SAN DIEGO — Obesity may be on the rise, but the market for fat-loss pills? Flat.

And flailing.

Exhibit A: the recent maneuverings of Orexigen Therapeutics, which sells a moderately effective anti-obesity drug called Contrave.

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The pill, approved in 2014, was once projected as a shoo-in blockbuster: With more than one-third of Americans obese, the market seemed ripe for a pharmaceutical that promotes weight loss. Yet today, Orexigen, which is based here in Southern California, is on the brink of a Nasdaq delisting, with shares trading below 50 cents.

Japanese drug maker Takeda (TAK) in March dropped a partnership with Orexigen to market Contrave.

And company executives acknowledged in a recent earnings call that Contrave sales have basically flatlined, and will show only marginal growth in the coming year. (Sales for Contrave in the first quarter of this year were $13 million, up from $11.5 million for the same period in 2015.)  CEO Mike Narachi said on the call that his team has developed “a focused, creative” plan to promote the drug — in part by targeting patients who are highly motivated to lose weight — and predicted the company would turn a profit in the “near term.”

But in a note to clients, RBC Capital Markets analyst Simos Simeonidis projected “zero-to-limited growth” for Orexigen and expects “the next 12 months to be very difficult ones.”

Orexigen isn’t alone in its struggles.

As recently as five years ago, analysts were predicting that anti-obesity drugs could ring up as much as $3 billion in sales by 2020. Companies were racing to develop next-generation medication that would boost metabolism, dampen appetite, and melt away fat.

In 2012, San Diego’s Arena Pharmaceuticals launched a new weight loss drug called Belviq, and San Francisco’s Vivus introduced one called Qsymia.

But physicians proved reticent to prescribe the new drugs as they hit the market, in part because of a cultural reluctance to see obesity as a disease requiring medication. Others feared a redux of the diet pill horror stories of the 1990s, imagining the new wave of obesity medications would harm more than help.

“Most doctors are kind of scared to prescribe these drugs,” said Dr. Eduardo Grunvald, director of the University of California, San Diego, Weight Management Program. “That said, I don’t think we’ve done a good job on educating doctors on how to manage obesity today.”

Grunvald said he’s “had great success” prescribing all of the approved weight loss meds.

But the market continues to struggle. Patients who do try one of the new medications often see only modest benefits, in part because some individuals are simply wired to respond better to certain drugs than others. And cost is an issue, as many insurers still aren’t paying for weight loss pills.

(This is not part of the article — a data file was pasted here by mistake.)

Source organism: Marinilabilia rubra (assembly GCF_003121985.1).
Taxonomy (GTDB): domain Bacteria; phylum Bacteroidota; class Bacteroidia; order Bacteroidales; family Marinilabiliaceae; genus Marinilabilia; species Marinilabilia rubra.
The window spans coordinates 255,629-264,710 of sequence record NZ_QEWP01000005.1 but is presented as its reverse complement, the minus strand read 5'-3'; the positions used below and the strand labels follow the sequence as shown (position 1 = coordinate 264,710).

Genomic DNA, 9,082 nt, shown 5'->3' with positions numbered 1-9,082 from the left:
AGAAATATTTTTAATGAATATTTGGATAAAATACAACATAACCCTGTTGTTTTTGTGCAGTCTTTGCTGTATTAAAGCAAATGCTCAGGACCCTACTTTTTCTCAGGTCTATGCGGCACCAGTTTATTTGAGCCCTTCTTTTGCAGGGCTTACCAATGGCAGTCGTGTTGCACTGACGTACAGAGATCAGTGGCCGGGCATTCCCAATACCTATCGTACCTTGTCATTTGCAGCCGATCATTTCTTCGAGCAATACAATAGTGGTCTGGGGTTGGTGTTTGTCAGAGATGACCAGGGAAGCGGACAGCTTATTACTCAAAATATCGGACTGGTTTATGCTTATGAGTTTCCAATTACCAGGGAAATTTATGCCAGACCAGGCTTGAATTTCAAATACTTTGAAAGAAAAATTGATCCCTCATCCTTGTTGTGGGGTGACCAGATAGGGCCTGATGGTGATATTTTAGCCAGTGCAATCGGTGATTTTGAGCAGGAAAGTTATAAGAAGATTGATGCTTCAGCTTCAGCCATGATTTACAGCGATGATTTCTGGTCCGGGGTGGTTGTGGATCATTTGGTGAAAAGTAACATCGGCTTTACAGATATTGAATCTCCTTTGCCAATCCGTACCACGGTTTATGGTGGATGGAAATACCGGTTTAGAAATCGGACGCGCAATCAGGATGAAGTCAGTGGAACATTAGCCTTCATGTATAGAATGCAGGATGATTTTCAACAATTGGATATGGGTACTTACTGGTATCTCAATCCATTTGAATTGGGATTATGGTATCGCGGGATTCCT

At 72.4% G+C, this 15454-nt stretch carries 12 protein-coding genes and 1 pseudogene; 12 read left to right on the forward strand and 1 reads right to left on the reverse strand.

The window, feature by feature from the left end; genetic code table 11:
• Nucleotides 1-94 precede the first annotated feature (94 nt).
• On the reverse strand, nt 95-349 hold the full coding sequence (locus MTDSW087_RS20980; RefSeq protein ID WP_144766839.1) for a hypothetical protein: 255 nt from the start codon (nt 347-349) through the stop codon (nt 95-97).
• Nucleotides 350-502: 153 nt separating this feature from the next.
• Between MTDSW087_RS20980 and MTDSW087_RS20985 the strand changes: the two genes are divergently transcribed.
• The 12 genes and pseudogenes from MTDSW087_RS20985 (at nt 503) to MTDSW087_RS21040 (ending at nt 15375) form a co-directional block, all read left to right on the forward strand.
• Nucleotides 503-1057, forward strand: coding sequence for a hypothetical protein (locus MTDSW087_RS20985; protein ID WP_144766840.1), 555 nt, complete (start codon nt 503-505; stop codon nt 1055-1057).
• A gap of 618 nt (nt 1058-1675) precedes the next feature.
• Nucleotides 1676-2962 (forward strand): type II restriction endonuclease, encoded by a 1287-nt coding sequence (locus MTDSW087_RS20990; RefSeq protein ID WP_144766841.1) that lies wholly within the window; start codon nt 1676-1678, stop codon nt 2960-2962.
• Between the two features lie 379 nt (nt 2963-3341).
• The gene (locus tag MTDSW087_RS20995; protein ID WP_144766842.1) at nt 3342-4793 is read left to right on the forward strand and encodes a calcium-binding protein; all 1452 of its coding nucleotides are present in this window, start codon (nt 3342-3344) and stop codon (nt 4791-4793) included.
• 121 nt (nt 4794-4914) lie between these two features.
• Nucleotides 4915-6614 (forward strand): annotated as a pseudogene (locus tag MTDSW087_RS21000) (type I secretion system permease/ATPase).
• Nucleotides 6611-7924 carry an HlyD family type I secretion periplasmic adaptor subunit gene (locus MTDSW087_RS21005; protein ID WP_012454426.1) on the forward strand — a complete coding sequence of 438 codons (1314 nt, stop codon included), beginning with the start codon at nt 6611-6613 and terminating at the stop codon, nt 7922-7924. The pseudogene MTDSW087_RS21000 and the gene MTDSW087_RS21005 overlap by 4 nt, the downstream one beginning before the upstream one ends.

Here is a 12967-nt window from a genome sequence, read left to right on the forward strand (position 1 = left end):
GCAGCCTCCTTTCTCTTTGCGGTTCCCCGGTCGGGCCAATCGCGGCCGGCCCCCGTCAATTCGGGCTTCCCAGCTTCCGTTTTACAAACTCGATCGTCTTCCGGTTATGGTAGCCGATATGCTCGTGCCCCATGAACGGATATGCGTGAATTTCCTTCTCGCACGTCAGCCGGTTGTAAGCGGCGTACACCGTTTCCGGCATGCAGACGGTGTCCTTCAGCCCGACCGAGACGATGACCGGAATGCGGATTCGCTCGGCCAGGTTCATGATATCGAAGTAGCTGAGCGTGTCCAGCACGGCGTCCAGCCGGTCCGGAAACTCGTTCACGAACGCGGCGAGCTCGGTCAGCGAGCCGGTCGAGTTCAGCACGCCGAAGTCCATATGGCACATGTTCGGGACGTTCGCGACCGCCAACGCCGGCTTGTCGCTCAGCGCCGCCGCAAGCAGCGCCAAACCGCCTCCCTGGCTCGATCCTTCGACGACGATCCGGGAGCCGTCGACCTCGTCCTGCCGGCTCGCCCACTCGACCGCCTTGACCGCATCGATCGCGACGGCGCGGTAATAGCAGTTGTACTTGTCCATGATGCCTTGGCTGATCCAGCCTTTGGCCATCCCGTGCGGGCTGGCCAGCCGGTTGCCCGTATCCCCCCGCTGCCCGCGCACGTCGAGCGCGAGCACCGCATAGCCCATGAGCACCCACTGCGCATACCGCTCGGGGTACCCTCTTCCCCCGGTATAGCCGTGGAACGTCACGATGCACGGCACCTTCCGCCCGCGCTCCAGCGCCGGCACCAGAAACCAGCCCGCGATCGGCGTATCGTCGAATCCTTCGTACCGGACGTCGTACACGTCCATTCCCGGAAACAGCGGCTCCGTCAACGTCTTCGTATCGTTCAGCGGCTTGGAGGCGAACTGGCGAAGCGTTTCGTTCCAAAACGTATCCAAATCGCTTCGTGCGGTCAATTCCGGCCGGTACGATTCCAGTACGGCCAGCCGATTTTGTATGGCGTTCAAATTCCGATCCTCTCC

Newer weight loss drugs only command a small portion of the broader US obesity market, Narachi said. About 75 percent of the prescriptions doled out for weight loss are actually generic amphetamines. Orexigen’s angle, now, is to point out to doctors that these amphetamines can be addictive and only work in the short term — whereas weight loss drugs like Contrave could prove safer.

“In order for us to win, to succeed, our bet is pretty simple: About 18,000 prescribers write the mass majority of obesity prescriptions, and we think they’ll respond to our message of differentiation against generics,” Narachi said.

Companies are still pushing obesity treatments through their pipelines: Last year, Danish drug maker Novo Nordisk (NVO) rejiggered its diabetes drug Victoza and launched an obesity drug called Saxenda. And Cambridge, Mass.-based startup Zafgen is developing an experimental medication for an obesity-related disease called Prader-Willi syndrome, persevering despite the deaths of two patients in clinical trials.

But investors have largely lost interest.

When Arena launched its obesity drug four years ago, the share price hovered around $10; today, it’s a buck and change. When Vivus got regulatory approval for its drug, shares peaked above $28. It’s been more than a year since it traded above $2.

Novo Nordisk’s Saxenda had a strong start last year, but sales appear to be slowing for this weight loss drug as well.

As for Orexigen, it’s scaling back its dreams and forging ahead.

The company once had grand plans to market Contrave through the large Takeda sales team — 900 members strong. With that partnership over, Orexigen has instead beefed up its upper management, hired 15 regional sales managers, and partnered with Valeant Pharmaceuticals to sell the drug in Europe. Executives talk of bringing on 160 new sales representatives in the next few months.

The company projects it’ll command about 10 percent of the US obesity market by 2018.

But that market is a whole lot slimmer than investors once predicted.

 

Correction: An earlier version of this story misstated sales for Contrave in 2015 and 2016. The story has been updated. 

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